In March 2002, the U.S. Department of Commerce granted Kazakhstan market economy status under US trade law. This change in status recognised substantive market economy reforms in the areas of currency convertibility, wage rate determination, openness to foreign investment, and government control over the means of production and allocation of resources. In September 2002, Kazakhstan became the first country in the CIS to receive an investment grade credit rating from a major international credit rating agency.[156] By late December 2003, Kazakhstan's gross foreign debt was about $22.9 billion. Total governmental debt was $4.2 billion, 14 percent of GDP. There has been a reduction in the ratio of debt to GDP. The ratio of total governmental debt to GDP was 21.7 percent in 2000, 17.5 percent in 2001, and 15.4 percent in 2002. In 2019, it rose to 19.2 percent.[157]

Aqtau is Kazakhstan's only seaport on the Caspian Sea.

On 29 November 2003, the Law on Changes to Tax Code which reduced tax rates was adopted. The value added tax fell from 16% to 15%, the social tax, payable by all employers, from 21 percent to 20 percent, and the personal income tax from 30 percent to 20 percent. On 7 July 2006, the personal income tax was reduced even further to a flat rate of 5 percent for personal income in the form of dividends and 10 percent for other personal income. Kazakhstan furthered its reforms by adopting a new land code on 20 June 2003, and a new customs code on 5 April 2003.

Kazakhstan instituted a pension reform program in 1998. By January 2012, the pension assets were about $17 billion (KZT 2.5 trillion). There are 11 saving pension funds in the country. The State Accumulating Pension Fund, the only state-owned fund, was privatised in 2006. The country's unified financial regulatory agency oversees and regulates pension funds. The growing demand of pension funds for investment outlets triggered the development of the debt securities market. Pension fund capital is being invested almost exclusively in corporate and government bonds, including the government of Kazakhstan Eurobonds. The government of Kazakhstan was studying a project to create a unified national pension fund and transfer all the accounts from the private pension funds into it.[158]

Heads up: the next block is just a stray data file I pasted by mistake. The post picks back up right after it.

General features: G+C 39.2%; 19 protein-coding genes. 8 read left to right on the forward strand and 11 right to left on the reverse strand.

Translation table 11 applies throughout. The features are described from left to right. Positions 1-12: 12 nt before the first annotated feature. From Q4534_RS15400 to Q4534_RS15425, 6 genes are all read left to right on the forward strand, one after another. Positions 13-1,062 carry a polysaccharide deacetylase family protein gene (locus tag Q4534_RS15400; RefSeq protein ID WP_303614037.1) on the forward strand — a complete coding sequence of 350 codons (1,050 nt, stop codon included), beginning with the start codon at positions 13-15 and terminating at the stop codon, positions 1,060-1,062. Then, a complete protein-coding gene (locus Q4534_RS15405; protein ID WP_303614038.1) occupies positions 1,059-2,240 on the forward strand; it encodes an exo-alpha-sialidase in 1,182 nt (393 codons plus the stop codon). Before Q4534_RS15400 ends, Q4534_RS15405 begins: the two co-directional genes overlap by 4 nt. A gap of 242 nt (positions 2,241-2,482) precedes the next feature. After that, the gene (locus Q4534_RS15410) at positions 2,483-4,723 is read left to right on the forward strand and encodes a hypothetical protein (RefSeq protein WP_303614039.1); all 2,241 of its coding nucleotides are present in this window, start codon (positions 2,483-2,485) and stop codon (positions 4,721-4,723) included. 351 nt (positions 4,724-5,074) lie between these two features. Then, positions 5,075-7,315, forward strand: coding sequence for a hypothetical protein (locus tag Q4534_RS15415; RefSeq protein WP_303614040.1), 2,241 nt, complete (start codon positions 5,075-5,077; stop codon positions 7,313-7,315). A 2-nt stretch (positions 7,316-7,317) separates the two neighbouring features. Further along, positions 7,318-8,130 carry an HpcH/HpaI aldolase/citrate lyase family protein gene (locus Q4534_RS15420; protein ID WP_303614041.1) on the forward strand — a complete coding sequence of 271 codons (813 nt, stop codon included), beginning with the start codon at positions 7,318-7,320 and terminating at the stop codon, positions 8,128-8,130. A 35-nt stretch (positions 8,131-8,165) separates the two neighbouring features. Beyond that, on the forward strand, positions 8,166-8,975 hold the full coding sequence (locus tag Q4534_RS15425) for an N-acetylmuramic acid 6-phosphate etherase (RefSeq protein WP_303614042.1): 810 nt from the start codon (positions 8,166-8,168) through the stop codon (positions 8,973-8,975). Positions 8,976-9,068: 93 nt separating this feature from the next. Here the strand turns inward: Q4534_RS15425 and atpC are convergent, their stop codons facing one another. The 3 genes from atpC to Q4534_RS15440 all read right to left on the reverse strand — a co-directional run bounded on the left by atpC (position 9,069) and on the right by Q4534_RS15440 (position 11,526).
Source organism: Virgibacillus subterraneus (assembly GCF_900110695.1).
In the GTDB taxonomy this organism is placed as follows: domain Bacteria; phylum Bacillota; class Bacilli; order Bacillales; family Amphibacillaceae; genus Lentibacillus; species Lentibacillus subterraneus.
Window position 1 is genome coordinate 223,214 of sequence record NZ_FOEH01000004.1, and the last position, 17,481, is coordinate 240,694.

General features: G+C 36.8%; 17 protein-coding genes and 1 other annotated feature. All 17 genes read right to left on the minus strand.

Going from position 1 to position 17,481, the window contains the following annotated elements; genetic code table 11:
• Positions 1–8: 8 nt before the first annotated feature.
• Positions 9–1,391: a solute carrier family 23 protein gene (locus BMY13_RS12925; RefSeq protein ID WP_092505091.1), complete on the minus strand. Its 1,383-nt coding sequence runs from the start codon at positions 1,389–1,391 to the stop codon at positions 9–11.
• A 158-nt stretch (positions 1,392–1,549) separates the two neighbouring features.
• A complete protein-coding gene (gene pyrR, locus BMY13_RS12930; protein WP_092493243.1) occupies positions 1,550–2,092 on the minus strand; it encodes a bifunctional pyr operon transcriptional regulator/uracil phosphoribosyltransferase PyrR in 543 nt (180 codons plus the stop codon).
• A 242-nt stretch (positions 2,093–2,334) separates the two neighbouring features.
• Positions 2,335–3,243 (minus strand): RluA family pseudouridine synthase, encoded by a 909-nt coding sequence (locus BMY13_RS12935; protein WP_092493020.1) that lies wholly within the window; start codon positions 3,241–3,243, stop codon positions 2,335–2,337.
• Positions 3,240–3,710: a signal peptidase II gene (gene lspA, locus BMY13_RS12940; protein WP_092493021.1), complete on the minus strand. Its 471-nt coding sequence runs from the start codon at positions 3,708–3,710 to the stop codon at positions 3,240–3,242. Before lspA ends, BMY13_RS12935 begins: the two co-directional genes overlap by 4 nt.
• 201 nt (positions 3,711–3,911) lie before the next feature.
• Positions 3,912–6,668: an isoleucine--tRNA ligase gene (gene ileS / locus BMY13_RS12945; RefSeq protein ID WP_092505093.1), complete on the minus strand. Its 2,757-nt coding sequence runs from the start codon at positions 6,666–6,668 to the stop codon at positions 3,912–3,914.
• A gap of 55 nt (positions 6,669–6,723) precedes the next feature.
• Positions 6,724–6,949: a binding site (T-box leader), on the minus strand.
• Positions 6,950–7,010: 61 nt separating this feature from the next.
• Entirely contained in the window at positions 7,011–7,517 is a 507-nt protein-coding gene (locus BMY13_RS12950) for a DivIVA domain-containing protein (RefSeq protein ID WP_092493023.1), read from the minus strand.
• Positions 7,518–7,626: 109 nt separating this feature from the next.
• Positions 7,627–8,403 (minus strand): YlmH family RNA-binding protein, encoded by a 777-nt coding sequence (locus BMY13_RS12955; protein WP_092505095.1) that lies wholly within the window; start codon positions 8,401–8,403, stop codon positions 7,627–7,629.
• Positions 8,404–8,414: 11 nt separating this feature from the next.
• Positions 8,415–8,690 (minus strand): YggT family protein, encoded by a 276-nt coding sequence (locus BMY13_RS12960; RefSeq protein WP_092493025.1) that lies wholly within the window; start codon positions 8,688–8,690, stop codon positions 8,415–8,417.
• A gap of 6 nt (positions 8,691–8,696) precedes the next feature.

Kazakhstan climbed to 41st on the 2018 Economic Freedom Index published by The Wall Street Journal and The Heritage Foundation.[159]

Foreign trade

A map of Kazakhstan's imports, 2013

Kazakhstan's increased role in global trade and central positioning on the new Silk Road gave the country the potential to open its markets to billions of people.[160] Kazakhstan joined the World Trade Organization in 2015.[161]

Kazakhstan's foreign trade turnover in 2018 was $93.5 billion, which is 19.7 percent more than in 2017. Export in 2018 reached $67 billion (up 25.7 percent in comparison to 2017) and import was $32.5 billion (up 9.9 percent in comparison to 2017).[162] Exports accounted for 40.1 percent of Kazakhstan's gross domestic product (GDP) in 2018. Kazakhstan exports 800 products to 120 countries.[163]


Grain fields near Kökşetau